By Jesse Marx
By Chris Parker
By Jake Rossen
By Jesse Marx
By Michelle LeBow
By Alleen Brown
By Maggie LaMaack
By CP Staff
If you spend enough time listening to late-night radio or surfing the odd corners of the internet, you will invariably encounter a feverish speculation that goes something like this: At this very moment, a government black op agency is devising a plan to implant subcutaneous ID chips in the nape of your neck. Unless this scheme is exposed, you--along with pretty much everyone else--will find yourself permanently tagged. The government will be able to track your every move. Next thing you know, the guys in the jackboots will be coming for your guns.
Okay. You can exhale now, because that is not going to happen any time soon. At the very least, not until our next 9/11. But unfortunately (or very fortunately, if you happen to work in the marketing racket) a very similar technology is making its way to Main Street in a big way. In the spirit of the age, the coming blow to personal privacy is a public-private collaboration, with government and business both investing heavily in the latest permutations of a booming technology called Radio Frequency Identification.
Here's how it works: RFID systems employ tiny computer chips that contain unique serial numbers. The chips can be affixed discreetly to any manner of object. Most commonly, they are about the size of a grain of rice. But some chips are so small they can be woven into the fabric of paper currency--a proposal, it so happens, under active consideration in the European Union.
The microchip in the tag is connected to a tiny antenna that absorbs electromagnetic energy beamed at it from a reader device. Once energized, the chip transmits information back to the reader; the information may include type of product, when and where it was manufactured, or whatever else the manufacturer deems significant. The functional range between reader and chip is anywhere from a few inches to 30 feet. From a reader, of course, all this information can easily be dumped into a computer database, and thus is born the marketer's wettest wet dream.
Currently, "spy chips," as critics have taken to calling them, are used for things like toll-way EZ passes or placed on shipping crates and pallets for the purpose of tracking merchandise through a company's distribution chain. Last year, two of the Twin Cities' biggest retailers, Target and Best Buy, announced plans for RFID pilot programs, placing the chips at a few regional distribution facilities. By 2007, according to both companies, all deliveries coming to Best Buy and Target warehouses will be chipped. Naturally, Wal-Mart has beaten both of them to the punch, announcing that all its pallets will be tagged this year.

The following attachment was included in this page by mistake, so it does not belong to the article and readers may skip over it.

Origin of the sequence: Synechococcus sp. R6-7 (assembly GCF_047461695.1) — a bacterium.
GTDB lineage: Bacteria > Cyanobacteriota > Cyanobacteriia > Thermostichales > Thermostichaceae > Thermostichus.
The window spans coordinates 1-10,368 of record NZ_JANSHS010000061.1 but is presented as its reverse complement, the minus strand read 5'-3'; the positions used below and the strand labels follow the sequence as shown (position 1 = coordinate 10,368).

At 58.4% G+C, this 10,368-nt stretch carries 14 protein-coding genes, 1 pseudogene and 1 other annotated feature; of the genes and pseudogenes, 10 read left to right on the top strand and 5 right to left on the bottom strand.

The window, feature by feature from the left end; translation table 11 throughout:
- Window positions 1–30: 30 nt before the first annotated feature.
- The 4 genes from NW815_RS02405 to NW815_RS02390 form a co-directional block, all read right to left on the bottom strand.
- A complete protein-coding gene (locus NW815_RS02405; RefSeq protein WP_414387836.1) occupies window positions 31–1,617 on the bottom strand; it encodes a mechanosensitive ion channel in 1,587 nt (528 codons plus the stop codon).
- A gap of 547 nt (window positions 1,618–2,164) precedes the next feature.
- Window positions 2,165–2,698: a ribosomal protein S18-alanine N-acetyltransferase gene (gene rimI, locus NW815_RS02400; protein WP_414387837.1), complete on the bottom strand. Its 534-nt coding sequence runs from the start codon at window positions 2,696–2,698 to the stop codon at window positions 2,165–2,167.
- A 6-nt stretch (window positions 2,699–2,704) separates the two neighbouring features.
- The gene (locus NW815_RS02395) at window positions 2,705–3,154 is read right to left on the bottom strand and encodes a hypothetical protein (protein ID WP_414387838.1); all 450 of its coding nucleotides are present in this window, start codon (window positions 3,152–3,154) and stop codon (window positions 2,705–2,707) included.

From a business perspective, RFID technology holds near infinite appeal. On the retail level, for instance, RFID tags promise to speed the service at checkout lanes. Products can be scanned without the cashier needing to align the laser with a bar code. And, no doubt, cashiers will enjoy reduced incidence of carpal tunnel syndrome as RFIDs become less expensive and more common.
To privacy purists, RFID technology is about as welcome as Ron Artest at Bill Laimbeer Tribute Night at the Detroit Palace. Left unfettered, the critics contend, RFID will become a major force in the expansion of the surveillance society. It will, they say, present the government and private industry with unprecedented and nearly unlimited opportunities to gather data on people.
Consider the possibilities. Chips may be sewn into the hem of your blue jeans, woven in the soles of your sneakers, or embedded in that vial of Viagra you just purchased. Anyone with access to the appropriate RFID scanner could, theoretically at least, harvest that information. That data, in turn, could be fed to that fast-growing sector of the economy, the data mining industry.
"Proponents of RFID envision a pervasive global network of millions of receivers along the entire supply chain--in airports, highways, distribution centers, warehouses, retail stores, and in the home," says Katherine Albrecht, who is the founder of the privacy advocacy group CASPIAN. "This would allow for seamless, continuous identification and tracking of physical items as they move from one place to another, enabling companies to determine the whereabouts of all their products at all times."
RFID's most vociferous critics tend to fall in one of two groups: civil libertarians who are concerned about RFID's threat to their privacy and biblical literalists who see RFID as the fulfillment of the mark-of-the-beast prophecies. Albrecht, it so happens, seems to fall into both groups. A doctoral student at Harvard pursuing a Ph.D. in education, Albrecht is both committed civil libertarian and devout Christian. While she is circumspect in her theological pronouncements, many of her followers directly tie RFID to the coming End Times. "RFID," they say, "is the wave of the Antichrist future."
For her part, Albrecht focuses on the privacy angle. Last fall, she got in a nasty public wrangle after she published a photographic exposé of the use of tags on common products at an RFID trade show. But she makes a compelling case for the creepy implications of the technology. Once a product is placed in a shopping cart, she points out, RFID scanners throughout a store will be able to sense it.